Tiger Woods fast facts
Originally Published: 30 MAY 13 13:58 ET
Updated: 31 MAY 20 13:32 ET
CNN Editorial Research
(CNN) — Here’s a look at one of the most successful golfers in history, Tiger Woods.
Birth date: December 30, 1975
Birth place: Cypress, California
Birth name: Eldrick Tont Woods
Father: Earl Woods
Mother: Kultilda (Punsawad) Woods
Marriage: Elin Nordegren (October 5, 2004-August 23, 2010, divorced)
Children: Charlie Axel and Sam Alexis
Education: Attended Stanford University, 1994-1996
Won the Masters Tournament five times, the US Open three times, the PGA Championship four times and the British Open three times.
Woods is the PGA career money list leader.
With 82 PGA Tour wins, Woods is tied with Sam Snead for most all-time career victories.
His father nicknamed him “Tiger” after a South Vietnamese soldier with whom he had fought alongside during the Vietnam War.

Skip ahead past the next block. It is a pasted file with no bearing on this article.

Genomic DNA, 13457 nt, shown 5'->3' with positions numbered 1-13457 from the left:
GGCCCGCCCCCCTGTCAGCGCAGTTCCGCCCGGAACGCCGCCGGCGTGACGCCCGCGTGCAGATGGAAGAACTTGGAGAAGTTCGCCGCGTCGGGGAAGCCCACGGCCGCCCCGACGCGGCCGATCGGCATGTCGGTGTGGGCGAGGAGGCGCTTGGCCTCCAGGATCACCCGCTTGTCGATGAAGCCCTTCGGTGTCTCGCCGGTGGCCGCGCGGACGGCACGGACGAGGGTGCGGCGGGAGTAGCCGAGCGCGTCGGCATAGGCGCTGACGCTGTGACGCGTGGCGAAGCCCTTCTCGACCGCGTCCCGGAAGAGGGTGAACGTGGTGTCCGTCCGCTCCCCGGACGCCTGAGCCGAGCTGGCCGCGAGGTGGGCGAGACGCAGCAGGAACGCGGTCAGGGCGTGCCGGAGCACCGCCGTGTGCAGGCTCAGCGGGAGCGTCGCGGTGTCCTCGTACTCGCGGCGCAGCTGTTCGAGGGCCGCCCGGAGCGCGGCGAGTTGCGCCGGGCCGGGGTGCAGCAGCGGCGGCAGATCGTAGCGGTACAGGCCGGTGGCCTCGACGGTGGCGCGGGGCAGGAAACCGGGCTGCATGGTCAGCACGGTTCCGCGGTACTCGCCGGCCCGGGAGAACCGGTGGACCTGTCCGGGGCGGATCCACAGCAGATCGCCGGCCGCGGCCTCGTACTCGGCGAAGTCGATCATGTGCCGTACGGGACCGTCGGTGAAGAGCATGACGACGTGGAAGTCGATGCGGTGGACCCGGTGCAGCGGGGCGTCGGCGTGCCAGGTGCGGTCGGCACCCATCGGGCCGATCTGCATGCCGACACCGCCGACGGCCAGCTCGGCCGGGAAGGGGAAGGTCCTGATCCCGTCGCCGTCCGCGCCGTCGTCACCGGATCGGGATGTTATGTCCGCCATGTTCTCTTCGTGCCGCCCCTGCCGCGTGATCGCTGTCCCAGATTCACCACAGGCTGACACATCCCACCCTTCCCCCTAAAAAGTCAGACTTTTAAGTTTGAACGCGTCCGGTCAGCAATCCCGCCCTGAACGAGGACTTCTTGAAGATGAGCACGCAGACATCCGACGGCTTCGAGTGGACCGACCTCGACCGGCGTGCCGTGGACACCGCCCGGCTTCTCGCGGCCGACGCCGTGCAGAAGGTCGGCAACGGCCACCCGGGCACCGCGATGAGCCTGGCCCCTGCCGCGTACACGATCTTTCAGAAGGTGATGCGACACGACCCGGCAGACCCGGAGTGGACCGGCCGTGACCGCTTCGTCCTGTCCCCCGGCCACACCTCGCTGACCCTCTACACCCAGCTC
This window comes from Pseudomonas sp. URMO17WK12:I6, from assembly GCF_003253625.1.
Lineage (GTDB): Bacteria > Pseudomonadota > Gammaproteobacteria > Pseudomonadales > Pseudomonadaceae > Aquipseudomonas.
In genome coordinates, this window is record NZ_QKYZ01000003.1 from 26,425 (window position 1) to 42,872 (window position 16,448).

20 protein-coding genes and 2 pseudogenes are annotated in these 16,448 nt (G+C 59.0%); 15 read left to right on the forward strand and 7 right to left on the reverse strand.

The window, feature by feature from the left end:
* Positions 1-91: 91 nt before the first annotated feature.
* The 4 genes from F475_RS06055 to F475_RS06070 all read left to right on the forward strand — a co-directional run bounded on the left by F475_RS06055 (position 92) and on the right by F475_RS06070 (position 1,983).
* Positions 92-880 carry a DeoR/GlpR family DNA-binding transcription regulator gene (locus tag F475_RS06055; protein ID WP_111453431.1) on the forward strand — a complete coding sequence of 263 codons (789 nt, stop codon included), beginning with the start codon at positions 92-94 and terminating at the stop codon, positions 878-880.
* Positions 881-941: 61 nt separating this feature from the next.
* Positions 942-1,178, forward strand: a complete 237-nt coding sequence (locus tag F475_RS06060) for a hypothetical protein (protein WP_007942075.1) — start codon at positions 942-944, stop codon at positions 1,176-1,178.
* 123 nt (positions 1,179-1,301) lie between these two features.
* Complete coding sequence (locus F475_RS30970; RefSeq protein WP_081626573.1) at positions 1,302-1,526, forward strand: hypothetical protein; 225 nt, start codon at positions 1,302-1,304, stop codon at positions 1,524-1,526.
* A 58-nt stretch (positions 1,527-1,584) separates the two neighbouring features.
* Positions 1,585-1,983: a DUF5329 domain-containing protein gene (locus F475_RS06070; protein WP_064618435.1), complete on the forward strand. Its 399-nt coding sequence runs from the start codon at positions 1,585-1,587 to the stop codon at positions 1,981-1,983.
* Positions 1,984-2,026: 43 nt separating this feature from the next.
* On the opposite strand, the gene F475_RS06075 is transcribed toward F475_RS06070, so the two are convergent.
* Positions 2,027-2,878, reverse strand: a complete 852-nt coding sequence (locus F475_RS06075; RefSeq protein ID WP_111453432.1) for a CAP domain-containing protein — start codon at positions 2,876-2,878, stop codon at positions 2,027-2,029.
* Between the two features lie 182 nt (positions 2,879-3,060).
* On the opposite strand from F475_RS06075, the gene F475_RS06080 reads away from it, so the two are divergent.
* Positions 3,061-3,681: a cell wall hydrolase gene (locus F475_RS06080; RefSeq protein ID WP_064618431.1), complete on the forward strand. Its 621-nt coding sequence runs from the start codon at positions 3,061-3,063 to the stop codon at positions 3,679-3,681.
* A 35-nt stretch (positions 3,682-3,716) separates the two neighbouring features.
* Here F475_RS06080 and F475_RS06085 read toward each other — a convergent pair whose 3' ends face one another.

1978 – At the age of 2, wins a putting contest with Bob Hope. The match was staged for the “Mike Douglas Show.”
1980 – Appears on the TV show “That’s Incredible.”
1991 – Wins his first US Junior Amateur golf championship. At 15 years of age, Woods was the youngest champion in history until 14-year-old Jim Liu broke his record in 2010.
1992 – Wins his second US Junior Amateur golf championship.
February 27, 1992 – Competes in his first PGA tournament at the age of 16. He is given a sponsor’s exemption in order to play and is the youngest player ever to play in a PGA tournament at that time.
1993 – Wins his third US Junior Amateur golf championship.
1994-1996 – Wins three consecutive US Amateur golf championships.
August 27, 1996 – Turns professional.
August 1996 – Signs a five-year endorsement deal with Nike worth $40 million.